In Switzerland, healthcare services are in principle equally accessible to all individuals, as the healthcare system is publicly funded, and health insurance, being compulsory, covers all residents equally. Nevertheless, we found disparities in the utilisation of BDM and OM with respect to sociodemographic, socioeconomic and healthcare-related factors (Table 1, Table 2). Similar variations have previously been documented for other curative and preventive healthcare services in Switzerland [20, 27]. Inequalities in BDM utilisation have also been observed in the US and in Canada, despite existing recommendations for routine BDM [9, 11, 12].
Sociodemographic, socioeconomic and healthcare-related factors
Generally, the utilisation of preventive health care services is lower among foreigners than among Swiss nationals , although no differences were found for mammography screening, regarding nationality [27, 28]. Similarly we found that BDM prevalence was comparable for foreign and for Swiss women, but unexpectedly was higher for Swiss dual citizens.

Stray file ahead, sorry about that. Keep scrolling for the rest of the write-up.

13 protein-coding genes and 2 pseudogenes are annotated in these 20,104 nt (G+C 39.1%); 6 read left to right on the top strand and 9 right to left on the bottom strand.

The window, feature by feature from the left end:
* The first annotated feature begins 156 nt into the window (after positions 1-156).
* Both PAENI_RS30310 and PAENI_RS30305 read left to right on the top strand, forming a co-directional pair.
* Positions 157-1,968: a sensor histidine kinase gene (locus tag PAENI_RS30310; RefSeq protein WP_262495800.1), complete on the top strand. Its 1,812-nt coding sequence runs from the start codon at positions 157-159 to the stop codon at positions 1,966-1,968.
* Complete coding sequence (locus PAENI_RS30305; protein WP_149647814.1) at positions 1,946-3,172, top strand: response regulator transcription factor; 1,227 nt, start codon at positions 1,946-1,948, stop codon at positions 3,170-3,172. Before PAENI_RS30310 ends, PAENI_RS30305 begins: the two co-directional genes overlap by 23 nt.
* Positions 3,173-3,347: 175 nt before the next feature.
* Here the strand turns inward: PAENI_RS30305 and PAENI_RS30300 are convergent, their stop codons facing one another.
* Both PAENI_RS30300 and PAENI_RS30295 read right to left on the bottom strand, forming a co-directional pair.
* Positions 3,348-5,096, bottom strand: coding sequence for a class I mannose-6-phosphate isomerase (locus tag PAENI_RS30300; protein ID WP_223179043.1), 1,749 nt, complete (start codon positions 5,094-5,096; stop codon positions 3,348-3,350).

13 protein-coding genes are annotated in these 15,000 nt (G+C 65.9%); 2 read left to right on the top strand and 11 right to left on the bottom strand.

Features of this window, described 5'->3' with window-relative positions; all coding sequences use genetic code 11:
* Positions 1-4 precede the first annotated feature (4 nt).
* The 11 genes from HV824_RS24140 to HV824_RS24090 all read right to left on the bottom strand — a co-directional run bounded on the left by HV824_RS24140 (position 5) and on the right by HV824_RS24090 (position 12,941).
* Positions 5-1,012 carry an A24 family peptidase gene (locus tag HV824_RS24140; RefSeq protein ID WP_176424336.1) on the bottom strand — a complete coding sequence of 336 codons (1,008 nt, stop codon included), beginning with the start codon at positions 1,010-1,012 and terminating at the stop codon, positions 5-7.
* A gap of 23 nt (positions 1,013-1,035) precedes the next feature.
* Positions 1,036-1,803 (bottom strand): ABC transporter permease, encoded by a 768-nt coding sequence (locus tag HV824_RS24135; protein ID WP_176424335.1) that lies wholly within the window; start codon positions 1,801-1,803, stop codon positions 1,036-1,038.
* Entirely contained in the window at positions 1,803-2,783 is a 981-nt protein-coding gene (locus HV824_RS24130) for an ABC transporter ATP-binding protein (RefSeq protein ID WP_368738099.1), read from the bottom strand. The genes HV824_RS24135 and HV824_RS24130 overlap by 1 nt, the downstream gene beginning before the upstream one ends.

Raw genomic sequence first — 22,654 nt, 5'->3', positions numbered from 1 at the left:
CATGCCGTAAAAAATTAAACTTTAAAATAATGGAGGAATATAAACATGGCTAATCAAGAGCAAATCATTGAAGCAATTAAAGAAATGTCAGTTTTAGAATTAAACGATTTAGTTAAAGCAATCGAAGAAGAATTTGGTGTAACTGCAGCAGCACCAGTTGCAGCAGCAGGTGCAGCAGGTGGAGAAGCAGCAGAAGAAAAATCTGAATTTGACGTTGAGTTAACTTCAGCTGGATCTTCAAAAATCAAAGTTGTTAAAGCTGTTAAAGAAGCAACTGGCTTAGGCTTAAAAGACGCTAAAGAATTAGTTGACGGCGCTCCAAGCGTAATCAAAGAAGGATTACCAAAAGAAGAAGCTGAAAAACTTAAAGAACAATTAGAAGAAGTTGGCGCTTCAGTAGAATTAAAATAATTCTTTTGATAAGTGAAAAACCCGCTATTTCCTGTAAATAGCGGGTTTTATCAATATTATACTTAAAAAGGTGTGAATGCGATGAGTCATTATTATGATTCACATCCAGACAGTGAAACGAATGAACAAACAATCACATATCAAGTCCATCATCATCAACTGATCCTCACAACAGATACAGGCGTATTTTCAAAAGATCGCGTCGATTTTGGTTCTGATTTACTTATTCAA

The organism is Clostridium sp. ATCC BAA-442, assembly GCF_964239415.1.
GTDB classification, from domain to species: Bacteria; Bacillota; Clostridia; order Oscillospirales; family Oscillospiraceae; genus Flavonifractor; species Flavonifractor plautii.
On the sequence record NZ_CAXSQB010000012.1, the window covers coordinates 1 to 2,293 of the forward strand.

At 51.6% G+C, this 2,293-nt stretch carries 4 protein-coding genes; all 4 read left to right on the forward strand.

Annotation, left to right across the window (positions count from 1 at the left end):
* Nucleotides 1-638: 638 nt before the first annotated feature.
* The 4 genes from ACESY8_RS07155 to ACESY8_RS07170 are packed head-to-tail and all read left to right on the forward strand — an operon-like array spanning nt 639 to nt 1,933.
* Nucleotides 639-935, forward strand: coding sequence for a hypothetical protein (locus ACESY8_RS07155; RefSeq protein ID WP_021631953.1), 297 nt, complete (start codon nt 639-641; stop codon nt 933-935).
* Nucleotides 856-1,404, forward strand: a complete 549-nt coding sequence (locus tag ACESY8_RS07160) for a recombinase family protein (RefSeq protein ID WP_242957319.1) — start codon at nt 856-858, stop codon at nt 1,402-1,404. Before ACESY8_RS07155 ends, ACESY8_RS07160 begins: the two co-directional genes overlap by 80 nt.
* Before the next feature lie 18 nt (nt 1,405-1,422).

Consistent with general health service demand  and particularly with mammography screening [27, 29, 30] in Switzerland, also BDM and OM utilisation in women differed by region and/or language region. These disparities may not only be caused by unequal needs or physician recommendations, but also by differences in physician density or, with respect to BDM, due to differences in the density and/or distribution of DXA centres , and therefore unequal access.